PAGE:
Proposed food business incubator for the Columbia Valley

A study is being conducted to explore the idea of a food business incubator and commercial kitchen for B.C.'s Columbia Valley

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An idea for a food business incubator for the Columbia Valley originated in early 2013 with Bill Croft, formerly of the Calgary Research & Development Authority. Croft, who lives in Invermere, B.C., took the idea to Alison Bell and Lara McCormack, both of whom are involved in the food business and live in the Columbia Valley. Bell is a chef instructor and chef in Invermere, and McCormack is a partner in From Scratch, a Mountain Kitchen, in the nearby community of Fairmont Hot Springs.

What’s the idea?

In general terms, the incubator project would consist of a shared-use commercial kitchen paired with business development support and mentorship for local food businesses. The question that demands an answer before any commitment is made to the project is: If you build it, will they come?

As a base for their due diligence on the project, Bell, Croft and McCormack formed the Columbia Valley Food Corridor Association (CVFCA), and began to do some research on food business incubators throughout North America. They discovered one nearby, in Sandpoint, Idaho.

“We visited it last summer,” Bell said. “It’s actually a (general) business incubator, with a good portion of it being a commercial kitchen. It’s been operating since the 1980s, and it is a terrific model that has been the inspiration for food business and incubator kitchens around the world."

After gathering information from about 50 sources across Canada and the U.S., Croft and Bell  prepared a report and presented it to the Columbia Valley Community Directed Funds Program (CDFP). The program is an initiative of the Regional District of East Kootenay and funded by Columbia Basin Trust. Among other points, the report gives an indication of the stringency of the regulations set out by B.C. Interior Health (IH) and the Canadian Food Inspection Agency (CFIA).

“I am fairly certain that our research and preliminary report helped to bolster support for the project,” said Bell.

To further investigate the potential market, the CVFCA sought funding for a project feasibility study, and funding was allocated by the Columbia Valley CDFP. Brightwell Consulting began the study with an online survey, which has had upwards of 80 responses from people who are in food-related businesses within the Columbia Valley. An analysis of those responses, along with other market research, will provide the basis for the decision about the future of this project.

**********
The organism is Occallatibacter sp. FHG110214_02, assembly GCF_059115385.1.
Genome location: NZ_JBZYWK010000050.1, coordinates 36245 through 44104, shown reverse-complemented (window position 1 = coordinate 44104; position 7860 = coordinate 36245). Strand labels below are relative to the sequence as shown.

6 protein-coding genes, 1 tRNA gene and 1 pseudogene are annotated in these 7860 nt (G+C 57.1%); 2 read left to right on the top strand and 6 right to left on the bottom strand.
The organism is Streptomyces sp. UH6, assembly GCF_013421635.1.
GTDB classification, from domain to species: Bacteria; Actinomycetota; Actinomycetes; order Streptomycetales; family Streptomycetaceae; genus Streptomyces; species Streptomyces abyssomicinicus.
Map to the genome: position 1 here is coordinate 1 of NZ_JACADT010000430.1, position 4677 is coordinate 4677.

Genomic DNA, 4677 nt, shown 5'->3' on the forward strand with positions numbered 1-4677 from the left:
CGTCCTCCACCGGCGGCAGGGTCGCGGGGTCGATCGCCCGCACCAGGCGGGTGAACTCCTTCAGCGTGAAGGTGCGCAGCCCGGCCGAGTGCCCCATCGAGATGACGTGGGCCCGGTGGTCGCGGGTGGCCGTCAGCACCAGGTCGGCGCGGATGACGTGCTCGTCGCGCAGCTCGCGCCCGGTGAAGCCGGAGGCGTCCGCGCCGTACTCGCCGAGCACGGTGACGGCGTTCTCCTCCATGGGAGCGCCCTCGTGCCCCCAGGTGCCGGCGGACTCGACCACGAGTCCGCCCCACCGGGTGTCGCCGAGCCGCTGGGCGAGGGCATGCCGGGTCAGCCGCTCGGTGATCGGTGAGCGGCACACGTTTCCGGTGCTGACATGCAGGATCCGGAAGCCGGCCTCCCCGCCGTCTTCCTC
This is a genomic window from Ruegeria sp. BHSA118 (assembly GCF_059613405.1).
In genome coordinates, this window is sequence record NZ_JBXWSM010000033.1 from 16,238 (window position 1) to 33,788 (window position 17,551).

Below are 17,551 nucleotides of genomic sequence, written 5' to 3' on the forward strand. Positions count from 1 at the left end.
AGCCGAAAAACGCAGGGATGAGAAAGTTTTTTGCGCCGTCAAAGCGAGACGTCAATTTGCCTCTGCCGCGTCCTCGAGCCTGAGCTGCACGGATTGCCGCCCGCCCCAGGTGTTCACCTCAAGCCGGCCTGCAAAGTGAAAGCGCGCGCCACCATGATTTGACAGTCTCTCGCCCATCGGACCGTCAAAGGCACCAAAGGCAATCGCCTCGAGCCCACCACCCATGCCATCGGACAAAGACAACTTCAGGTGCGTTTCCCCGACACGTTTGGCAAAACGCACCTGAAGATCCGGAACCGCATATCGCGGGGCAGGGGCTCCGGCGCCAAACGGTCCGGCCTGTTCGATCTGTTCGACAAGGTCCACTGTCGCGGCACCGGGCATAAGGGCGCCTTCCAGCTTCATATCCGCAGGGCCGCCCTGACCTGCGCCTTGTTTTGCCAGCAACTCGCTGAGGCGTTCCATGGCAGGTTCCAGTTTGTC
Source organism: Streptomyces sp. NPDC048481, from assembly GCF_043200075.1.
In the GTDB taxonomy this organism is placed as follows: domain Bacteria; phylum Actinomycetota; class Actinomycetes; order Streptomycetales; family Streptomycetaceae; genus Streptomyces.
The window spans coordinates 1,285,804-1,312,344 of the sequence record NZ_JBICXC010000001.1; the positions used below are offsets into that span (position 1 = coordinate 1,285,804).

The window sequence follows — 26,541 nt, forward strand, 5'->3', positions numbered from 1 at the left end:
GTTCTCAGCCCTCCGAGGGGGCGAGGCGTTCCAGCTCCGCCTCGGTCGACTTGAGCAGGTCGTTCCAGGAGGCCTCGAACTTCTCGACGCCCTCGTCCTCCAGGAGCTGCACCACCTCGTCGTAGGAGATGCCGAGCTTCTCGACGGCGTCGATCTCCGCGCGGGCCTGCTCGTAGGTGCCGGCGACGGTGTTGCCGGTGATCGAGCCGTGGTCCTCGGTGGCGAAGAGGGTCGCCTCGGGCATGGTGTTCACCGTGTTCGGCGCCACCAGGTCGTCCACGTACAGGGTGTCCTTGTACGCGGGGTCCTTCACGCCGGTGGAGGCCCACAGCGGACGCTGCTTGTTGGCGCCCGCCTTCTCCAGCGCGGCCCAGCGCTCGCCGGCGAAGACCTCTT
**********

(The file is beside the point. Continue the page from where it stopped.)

Smoothing the way

In her quest to access Canada-wide markets for retail food products made at From Scratch—and in the absence of an incubator closer to home—McCormack has been working with an Alberta incubator kitchen that provides support and infrastructure for new and developing food businesses.

McCormack said many food businesses have foundered while trying to figure out how to comply with the numerous and exacting regulations governing production of food for public consumption. Mentorship on meeting the standards set out by IH and CFIA would be part of the benefit of using the proposed food business incubator.

“From Scratch is actually going through the incubation process, using a commercial facility to produce our product line," McCormack said. "It’s giving us great experience and insight into how our commercial production kitchen should work. We’ll be able to centralize the information for people who are beginning this process, and save them a lot of time, money and frustration. What’s taken us two years to accomplish may take them only six months.”

Spinoff possibilities

The food business incubator could offer opportunities for all manner of food producers and supporting businesses, including market gardens, label producers, product transport providers, meat producers, restaurants and marketing agencies. It would also complement a popular new trend—culinary tourism—and help promote regional economic growth as a result.

If the feasibility study indicates that the project will be able to support itself—at minimum—then the CVFCA will need to find a location for the commercial kitchen and funds to get the project started.

“There are grants we can apply for, and we will happily accept private donations,” said McCormack.

The CVFCA gratefully acknowledges the financial support of the Regional District of East Kootenay and Columbia Basin Trust, which supports efforts to deliver social, economic and environmental benefits to the residents of the Columbia Basin.

Marie Milner

Marie Milner is a writer and photographer for Kootenay Business magazine and several other publications. She appreciates the inspiration that she gets during her interviews and hopes to share that inspiration with you. View all of Marie Milner’s articles

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